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Why and how to maximize the opportunity costs of starting a startup
A framework for thinking about day jobs vs. side projects to make sure your next startup has high initial investment
Hi - I’m Mike Wilner, the writer of this post which is part of my weekly newsletter, Getting Shots Up. The newsletter includes essays, interviews, and more about building entrepreneurial careers. This isn’t startup advice – it’s a zoomed out view of how entrepreneurial people can think about constructing a career that results in a lot of high quality shots on goal. I’m a former startup founder, the co-author of a book on seed fundraising, and am on the Early Stage Startup team at AWS.
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Why and how to maximize the opportunity costs of starting a startup
If going all-in on a startup requires giving up something of high value, then you will have a high bar for what’s worth going all-in on. For example, if you love your job and the people you work with, then your conviction levels around a new startup would have to be extremely high in order to go full-time and give up that job.
Conversely, if you don’t value the things you would need to give up, then your standards for what is worth going all-in on will be low. If you hate your job, then it’s tempting to take the leap to going all-in on a startup even if it’s a bad idea.
This is one of the reasons that investors look at what founders were doing before starting their startup. The opportunity costs that a founder “pays” to start their startup is akin to the amount of skin they have in the game, and it can be a signal of how high their convictions are. If you look at two identical companies, if the founder of one of them left unvested stock options at a rocketship startup on the table to launch their startup, while the other left a dead end job to launch theirs, then the former has way more skin in the game.
In that sense, the opportunity costs that a founder has to “pay” to go full-time on their startup is an investable resource, much like funds that an investor has to deploy. The size of that resource means you can make a bigger “investment” into your startup, signaling to potential employees, investors, and customers that you have significant skin in the game and high convictions.
When not running a startup, you should maximize the value you are getting from your day job and side projects. Increasing the value you get from your day job increases the opportunity costs of starting your startup (and therefore the size of your “investment”). Working on side projects can further increase the opportunity costs of going “all-in” while mitigating the risk that a great job gives you golden handcuffs and prevents you from eventually taking the leap.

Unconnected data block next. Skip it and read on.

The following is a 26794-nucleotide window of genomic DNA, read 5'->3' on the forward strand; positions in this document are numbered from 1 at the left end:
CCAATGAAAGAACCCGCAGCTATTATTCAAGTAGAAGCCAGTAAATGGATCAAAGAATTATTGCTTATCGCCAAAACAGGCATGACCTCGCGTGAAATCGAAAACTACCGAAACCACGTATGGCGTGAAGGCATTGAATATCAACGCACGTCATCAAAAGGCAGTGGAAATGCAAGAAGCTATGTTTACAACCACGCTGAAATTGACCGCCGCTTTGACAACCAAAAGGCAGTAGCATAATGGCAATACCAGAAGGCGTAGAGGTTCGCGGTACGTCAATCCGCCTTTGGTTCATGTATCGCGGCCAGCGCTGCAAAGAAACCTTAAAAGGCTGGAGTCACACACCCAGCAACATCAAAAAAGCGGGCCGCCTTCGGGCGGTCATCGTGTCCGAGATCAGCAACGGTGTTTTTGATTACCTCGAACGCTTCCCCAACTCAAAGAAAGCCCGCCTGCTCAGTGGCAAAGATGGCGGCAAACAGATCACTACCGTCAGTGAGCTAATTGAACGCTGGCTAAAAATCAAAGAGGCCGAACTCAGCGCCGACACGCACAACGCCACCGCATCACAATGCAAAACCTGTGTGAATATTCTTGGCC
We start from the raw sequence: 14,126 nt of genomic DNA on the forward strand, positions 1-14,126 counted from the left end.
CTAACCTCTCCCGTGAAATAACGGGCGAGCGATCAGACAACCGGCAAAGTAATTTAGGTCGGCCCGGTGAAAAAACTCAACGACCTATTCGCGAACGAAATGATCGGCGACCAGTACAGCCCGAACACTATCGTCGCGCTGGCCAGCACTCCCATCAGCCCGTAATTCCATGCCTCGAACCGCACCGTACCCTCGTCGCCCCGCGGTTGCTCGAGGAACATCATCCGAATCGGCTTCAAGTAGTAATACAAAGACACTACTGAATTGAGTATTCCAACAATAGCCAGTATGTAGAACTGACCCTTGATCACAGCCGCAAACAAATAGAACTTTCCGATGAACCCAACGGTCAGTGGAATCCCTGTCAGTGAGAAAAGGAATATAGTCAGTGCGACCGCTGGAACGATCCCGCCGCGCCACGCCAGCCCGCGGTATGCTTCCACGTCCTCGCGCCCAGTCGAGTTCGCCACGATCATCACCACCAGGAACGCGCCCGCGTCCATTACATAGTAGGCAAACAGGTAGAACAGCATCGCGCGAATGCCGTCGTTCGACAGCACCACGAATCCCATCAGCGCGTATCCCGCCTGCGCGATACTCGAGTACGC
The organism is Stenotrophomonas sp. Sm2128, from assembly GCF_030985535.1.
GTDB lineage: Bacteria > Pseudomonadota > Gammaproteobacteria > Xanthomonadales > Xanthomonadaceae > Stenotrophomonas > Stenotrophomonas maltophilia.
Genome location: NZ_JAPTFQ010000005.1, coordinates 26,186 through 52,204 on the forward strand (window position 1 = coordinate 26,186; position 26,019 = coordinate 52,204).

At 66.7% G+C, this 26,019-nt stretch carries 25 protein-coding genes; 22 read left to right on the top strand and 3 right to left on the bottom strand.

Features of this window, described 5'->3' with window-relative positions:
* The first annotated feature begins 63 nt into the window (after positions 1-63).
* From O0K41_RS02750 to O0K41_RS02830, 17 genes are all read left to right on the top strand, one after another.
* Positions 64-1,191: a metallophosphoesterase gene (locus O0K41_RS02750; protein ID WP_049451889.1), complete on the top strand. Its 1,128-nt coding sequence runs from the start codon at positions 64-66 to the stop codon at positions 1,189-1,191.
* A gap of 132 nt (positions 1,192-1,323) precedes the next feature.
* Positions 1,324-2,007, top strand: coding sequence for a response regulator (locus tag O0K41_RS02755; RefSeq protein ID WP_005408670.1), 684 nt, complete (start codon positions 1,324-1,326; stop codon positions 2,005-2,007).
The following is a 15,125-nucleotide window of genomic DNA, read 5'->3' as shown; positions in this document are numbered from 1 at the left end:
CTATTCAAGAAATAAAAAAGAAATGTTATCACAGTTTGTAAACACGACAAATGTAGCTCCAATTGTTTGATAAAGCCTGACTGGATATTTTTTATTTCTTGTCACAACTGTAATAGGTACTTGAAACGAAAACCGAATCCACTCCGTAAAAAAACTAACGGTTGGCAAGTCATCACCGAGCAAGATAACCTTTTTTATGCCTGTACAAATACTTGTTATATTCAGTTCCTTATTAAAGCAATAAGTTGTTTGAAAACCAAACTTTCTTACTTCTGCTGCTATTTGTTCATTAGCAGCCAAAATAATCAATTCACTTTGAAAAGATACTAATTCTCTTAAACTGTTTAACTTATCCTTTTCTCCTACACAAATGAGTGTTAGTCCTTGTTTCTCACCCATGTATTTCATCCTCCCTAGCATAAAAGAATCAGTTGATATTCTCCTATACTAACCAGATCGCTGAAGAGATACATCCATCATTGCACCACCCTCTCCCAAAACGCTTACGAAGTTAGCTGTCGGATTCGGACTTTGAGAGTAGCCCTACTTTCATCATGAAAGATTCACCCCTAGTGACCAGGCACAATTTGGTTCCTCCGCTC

For the sake of this post, we’re going to define “value” as the financial resources (AKA income), personal fulfillment, skill development, and community/network that you get from your day job and side projects.
Set a high baseline with your day job
One mistake I see founders make (which I’ve made myself in the past) is assuming that if you intend to start a company, then it’s not important that you value your day job.
Unfortunately, if you don’t like your day job and get little value from it, then the opportunity costs for you leaving that job are low. If an investor were to ask why you started your new startup and your truth is that “I hated my old job and I was desperate to start a company,” then that’s not good. This is what I did when I started my first startup. I had become dissatisfied with my job, had made up my mind that I wanted to start a company, and Compass (Upwork for web design projects) was literally the second idea that I had. With just a little bit of validation, I said, “screw it let’s do it.”
Let’s look at two future founders working the same job with the same salary, as product managers at a late stage startup:
Person A: good salary, hates job
Person B: good salary, loves job
Because they love their job, Person B will get more fulfillment. They will also get slightly more out of skill development and the community/network, as they will be more engaged. Person A will still get some value out of skill development and community/network, but not as much. For the sake of this exercise, let’s assume that person B gets 1.5x the skill development and 2x the community/network of Person A from their day job since they’re more engaged, and let’s assume that person A gets no fulfillment.
Because they get more value out of their day job, Person B has more to lose by leaving to start a company, despite the jobs being identical on the surface.
It may sound counterintuitive, but if you plan to start a company in the future but you don’t like your current job, then switching to a job that you get a lot more out of will actually better position you to start the right company down the road (even though sticking it out at a job you hate may cause you to start a company sooner).
Grow within your day job to give your opportunity costs a growth rate
A lot of people will suggest that aspiring entrepreneurs should work on side projects in addition to their day job. This is true, but not the whole story. If the goal is to maximize your opportunity costs, then sticking to your core job and spending the rest of your time side-projecting could leave a lot on the table in terms of the value you could be getting from your day job.
It’s not only important to set a high baseline for the value you get out of your job today, but also to invest in growing within your day job so that the value you are getting from the day job compounds over time.
If you’re finding opportunities for growth within your day job, not only will this result in an increase in financial resources (AKA getting a raise), but it will grow the value you get from fulfillment, skill development, and community/network.